I suggest contacting the gentleman who did your conversion and asking him what loads he intended,or a tech rep at a powder company.

Last edited by HiBC; May 13, 2018 at 02:59 PM.
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Old May 13, 2018, 08:02 PM   #6
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Never heard of it. How does it function? It is a new cylinder or a conversion from the original one?
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Old May 13, 2018, 09:54 PM   #7
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I would imagine it's a custom made cylinder made to use 209 shotgun primers, with its own firing pins similar to the cartridge conversions sold in the United States.
It's a United Kingdom thing due to their laws making the ownership of modern revolvers nearly impossible.
Smokeless powder relies heavily on the primer not only igniting the powder, but also getting the initial chamber pressure up into smokeless powder's efficient burning range. That's the main reason it doesn't work well in normal percussion muzzleloaders using nipples and caps.
A tight fit is important, and so is consistent bullet seating depth. Do the chambers have stepped bores so the bullet stops at the same place when seated?
Herco is a pretty slow burning powder for this application, a .457 round ball only weighs 143 grains. Slow burning powders in low power loads tend to be erratic. Bullseye or 700X might be a better choice.
Also, some primers are hotter than others. Federal 209A primers are said to be hotter than some of the others.
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Last edited by B.L.E.; May 13, 2018 at 10:05 PM.
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Old May 14, 2018, 07:21 AM   #8
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Never seen one or had experience with one - but off hand - if you aren't shaving lead when loading, you may be having gas loss on ignition - already addressed above.

Another issue may be powder placement - try a tighter ball and on you've loaded it, pint the muzzle upward and give a quick shake which should position powder closer to the primer - a combination of powder placement and perhaps the primer may be part of the problem. Good luck and be safe.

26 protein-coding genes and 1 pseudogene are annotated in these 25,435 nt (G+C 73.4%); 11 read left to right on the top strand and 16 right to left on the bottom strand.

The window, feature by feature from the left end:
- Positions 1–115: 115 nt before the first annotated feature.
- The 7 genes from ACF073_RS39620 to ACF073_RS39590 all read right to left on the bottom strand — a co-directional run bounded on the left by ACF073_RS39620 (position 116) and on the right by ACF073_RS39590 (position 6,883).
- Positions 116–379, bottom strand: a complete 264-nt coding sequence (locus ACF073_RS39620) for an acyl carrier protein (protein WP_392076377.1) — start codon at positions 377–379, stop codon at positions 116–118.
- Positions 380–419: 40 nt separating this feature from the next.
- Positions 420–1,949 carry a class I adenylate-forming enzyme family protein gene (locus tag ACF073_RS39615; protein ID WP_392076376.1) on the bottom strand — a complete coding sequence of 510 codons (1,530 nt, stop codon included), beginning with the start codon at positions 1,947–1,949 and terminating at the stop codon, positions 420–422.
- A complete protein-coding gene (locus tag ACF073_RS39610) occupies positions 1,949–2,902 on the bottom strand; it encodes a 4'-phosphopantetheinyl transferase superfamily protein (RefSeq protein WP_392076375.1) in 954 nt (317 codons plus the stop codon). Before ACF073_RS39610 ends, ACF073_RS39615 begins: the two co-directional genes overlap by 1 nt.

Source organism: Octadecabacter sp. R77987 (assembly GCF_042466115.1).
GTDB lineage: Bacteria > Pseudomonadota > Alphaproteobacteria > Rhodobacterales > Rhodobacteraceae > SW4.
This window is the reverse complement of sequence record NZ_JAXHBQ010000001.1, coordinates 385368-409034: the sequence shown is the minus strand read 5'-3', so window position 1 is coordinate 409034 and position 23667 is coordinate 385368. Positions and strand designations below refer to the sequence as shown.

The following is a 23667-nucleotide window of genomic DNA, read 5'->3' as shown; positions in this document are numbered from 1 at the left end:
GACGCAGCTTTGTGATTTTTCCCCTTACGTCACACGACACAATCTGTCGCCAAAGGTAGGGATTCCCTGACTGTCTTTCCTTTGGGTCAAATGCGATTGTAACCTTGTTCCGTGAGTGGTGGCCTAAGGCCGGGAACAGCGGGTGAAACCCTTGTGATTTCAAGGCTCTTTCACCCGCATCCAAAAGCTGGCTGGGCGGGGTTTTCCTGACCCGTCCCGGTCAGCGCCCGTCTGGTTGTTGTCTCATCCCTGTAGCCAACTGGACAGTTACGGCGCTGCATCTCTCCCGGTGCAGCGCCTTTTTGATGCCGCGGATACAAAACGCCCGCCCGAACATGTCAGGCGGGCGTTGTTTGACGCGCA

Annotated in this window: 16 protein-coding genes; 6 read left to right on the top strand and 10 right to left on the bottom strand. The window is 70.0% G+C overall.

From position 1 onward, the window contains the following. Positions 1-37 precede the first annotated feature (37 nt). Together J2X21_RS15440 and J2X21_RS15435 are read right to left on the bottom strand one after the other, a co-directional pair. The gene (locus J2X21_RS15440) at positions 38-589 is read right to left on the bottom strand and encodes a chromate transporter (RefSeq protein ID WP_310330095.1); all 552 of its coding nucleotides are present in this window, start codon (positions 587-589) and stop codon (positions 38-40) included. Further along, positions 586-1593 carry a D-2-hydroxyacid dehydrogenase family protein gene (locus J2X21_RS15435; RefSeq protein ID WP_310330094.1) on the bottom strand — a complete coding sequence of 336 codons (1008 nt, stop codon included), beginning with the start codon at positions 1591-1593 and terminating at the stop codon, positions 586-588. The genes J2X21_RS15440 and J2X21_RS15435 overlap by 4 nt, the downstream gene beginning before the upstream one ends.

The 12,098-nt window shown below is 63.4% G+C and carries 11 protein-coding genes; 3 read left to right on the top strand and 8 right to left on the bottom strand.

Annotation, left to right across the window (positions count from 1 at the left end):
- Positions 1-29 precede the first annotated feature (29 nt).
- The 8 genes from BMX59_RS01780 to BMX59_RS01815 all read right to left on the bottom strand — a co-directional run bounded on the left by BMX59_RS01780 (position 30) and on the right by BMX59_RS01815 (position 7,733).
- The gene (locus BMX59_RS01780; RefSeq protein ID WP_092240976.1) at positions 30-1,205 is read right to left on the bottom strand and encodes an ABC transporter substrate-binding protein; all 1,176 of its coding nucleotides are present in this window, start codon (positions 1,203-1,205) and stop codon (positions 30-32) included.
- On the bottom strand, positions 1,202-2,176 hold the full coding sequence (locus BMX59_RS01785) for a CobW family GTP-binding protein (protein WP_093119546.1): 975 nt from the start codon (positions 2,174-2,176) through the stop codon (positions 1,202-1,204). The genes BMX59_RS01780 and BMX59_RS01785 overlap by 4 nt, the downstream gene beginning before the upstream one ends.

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Old May 14, 2018, 08:49 AM   #9
Certus
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First of all thanks to all who have replied for their constructive and helpful feedback. I mainly shoot reproduction black powder revolvers, but had this revolver converted as it was already a modern design and dispensed with the time consuming clean-up after shooting. I must admit I prefer the black powder experience so haven't spent too much time experimenting with this nitro conversion.

The Ruger was converted some twenty years ago and has had the primer pockets machined out to accept 209 shotgun primers. A fabricated plate fits behind the cylinder which holds the firing pin with the whole assembly then being inserted into the frame in the normal manner.

A bit more research suggests that due to the burning characteristics of the slow burning powder the charge should be increased rather than decreased.

Next time I visit the range I will increase the load incrementally from 5 to 6 and 6.5 grns of Herco and see what happens. I have also sourced some ball of .460 diameter and some slightly faster powder (Unique), so still some options to pursue.

I will update this thread with any progress after trying the above alternatives.

Regards
Brian

Last edited by Certus; May 14, 2018 at 09:42 AM.
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Old May 14, 2018, 09:41 AM   #10
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Load one cylinder only

Hi Brian,
You might try loading just one cylinder and run that round over a chronograph.

You could then try a full cylinder to check the velocity of the remaining rounds.
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Old May 14, 2018, 05:34 PM   #11
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So it is what I supposed...the original cylinder with nipples changed to fit 209 primers. I have a pair of Piettas (one a Colt Army and the other a NMA) with cylinders with some kind of internal chamber's step and always wonder why...
Maybe while being not the original intended purpose this kind of cylinder were the ones used to convert it from BP to Nitro powders...